One of the concerns many of the folks I talk to everyday share is how to protect their assets, especially their home as they start getting older. Many people are under the impression that by making their children or other family members co-owners on their home, bank accounts, cars and other assets they are adequately insulating themselves from legal issues. This is generally not true.
Making someone a co-owner on anything such as an account or real estate means exactly that, they become co-owner. So while the transferring individual might be insulating themselves from some liability from their own creditors, they are also opening themselves up to liability from the new co-owner’s creditors. I have witnessed more than one sad case where a child, after being added to the title of a parent’s home, created liability resulting in liens on the property.
The triggering event that leads many people to add their children to a title is a fear of the State coming after property after they have passed on. This scenario most commonly applies to those who use state assistance to cover the cost of nursing care. I cannot emphasize enough the importance of speaking to an attorney who understands these complex laws before making any transfer for these purposes. The state has very specific rules about the timing and effect of these kinds of transfers that can lead to a lot of heartache if left ignored.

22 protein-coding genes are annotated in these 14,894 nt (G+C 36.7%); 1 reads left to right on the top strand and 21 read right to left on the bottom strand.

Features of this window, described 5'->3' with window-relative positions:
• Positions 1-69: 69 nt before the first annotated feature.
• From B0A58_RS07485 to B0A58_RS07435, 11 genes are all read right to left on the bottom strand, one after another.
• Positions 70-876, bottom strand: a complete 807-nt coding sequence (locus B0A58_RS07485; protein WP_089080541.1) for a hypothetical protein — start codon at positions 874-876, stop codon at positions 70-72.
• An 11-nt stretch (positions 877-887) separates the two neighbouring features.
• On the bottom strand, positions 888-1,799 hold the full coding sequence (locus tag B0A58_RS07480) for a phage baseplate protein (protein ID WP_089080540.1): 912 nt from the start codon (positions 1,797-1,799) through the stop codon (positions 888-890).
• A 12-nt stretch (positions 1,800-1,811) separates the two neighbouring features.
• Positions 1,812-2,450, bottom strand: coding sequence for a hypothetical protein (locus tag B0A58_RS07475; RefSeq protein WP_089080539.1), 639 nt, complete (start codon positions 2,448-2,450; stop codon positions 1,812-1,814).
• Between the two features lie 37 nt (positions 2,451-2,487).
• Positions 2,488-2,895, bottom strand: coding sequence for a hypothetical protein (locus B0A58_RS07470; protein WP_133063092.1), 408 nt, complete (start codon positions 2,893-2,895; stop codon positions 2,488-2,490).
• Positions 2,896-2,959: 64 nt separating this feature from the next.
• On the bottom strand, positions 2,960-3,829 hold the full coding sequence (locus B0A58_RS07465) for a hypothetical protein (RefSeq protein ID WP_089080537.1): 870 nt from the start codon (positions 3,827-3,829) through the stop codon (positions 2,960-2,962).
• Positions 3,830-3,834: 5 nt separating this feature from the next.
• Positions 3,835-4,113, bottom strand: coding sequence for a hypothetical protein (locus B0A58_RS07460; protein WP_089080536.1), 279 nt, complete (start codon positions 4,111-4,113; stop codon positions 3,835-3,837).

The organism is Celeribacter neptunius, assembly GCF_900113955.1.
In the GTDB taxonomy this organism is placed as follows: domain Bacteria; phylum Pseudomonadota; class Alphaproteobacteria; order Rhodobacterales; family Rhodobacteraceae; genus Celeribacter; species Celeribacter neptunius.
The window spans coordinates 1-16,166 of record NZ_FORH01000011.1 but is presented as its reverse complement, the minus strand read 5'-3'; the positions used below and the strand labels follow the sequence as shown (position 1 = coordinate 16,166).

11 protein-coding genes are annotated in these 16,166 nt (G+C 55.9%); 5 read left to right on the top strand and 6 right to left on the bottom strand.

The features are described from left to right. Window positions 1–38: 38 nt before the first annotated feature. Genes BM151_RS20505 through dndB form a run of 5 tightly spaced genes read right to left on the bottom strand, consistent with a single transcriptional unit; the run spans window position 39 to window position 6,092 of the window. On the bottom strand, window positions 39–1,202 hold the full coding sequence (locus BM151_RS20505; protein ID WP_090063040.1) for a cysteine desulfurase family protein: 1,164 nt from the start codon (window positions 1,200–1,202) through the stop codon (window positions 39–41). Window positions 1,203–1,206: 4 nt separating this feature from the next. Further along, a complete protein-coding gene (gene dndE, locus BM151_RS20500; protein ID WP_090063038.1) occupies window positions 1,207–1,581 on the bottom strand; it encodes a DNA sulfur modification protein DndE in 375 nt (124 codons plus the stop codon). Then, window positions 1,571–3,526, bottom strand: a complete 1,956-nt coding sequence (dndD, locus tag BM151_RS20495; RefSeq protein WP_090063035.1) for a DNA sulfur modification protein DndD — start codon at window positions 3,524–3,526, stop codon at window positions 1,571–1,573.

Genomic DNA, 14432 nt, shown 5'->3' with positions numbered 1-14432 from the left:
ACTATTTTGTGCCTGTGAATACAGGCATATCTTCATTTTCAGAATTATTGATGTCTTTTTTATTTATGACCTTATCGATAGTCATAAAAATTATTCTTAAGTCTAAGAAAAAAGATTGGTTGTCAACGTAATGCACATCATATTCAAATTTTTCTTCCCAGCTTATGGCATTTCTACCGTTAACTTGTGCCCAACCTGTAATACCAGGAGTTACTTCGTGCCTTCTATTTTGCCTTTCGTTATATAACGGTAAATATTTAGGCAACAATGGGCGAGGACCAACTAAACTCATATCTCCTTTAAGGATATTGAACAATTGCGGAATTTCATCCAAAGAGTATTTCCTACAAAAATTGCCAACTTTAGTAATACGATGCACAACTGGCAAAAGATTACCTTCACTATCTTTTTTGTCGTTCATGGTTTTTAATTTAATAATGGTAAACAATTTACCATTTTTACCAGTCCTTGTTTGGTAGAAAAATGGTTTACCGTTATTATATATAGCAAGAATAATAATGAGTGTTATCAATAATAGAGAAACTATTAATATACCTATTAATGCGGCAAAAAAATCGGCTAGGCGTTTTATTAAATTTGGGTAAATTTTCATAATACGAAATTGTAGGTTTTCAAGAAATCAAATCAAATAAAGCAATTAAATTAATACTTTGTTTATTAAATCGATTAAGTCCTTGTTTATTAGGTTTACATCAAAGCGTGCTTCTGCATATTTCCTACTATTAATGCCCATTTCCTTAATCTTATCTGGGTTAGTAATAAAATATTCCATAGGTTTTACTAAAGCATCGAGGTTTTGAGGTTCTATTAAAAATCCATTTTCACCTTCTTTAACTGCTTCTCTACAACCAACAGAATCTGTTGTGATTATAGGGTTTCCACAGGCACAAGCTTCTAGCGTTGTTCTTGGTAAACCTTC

Finally, I want to discuss care-giver agreements. It is a fact that most people will require some kind of care in their old age. Much of this care falls on family members. I know many family members who serve their elders selflessly and sometimes thanklessly. Rather than turning over assets to individuals who will provide care, it is better to go through the minor hassle of creating caregiver agreements through an experienced lawyer and getting the proper powers of attorney in place.
Takeaway: talk to a lawyer before transferring away anything for less than its worth.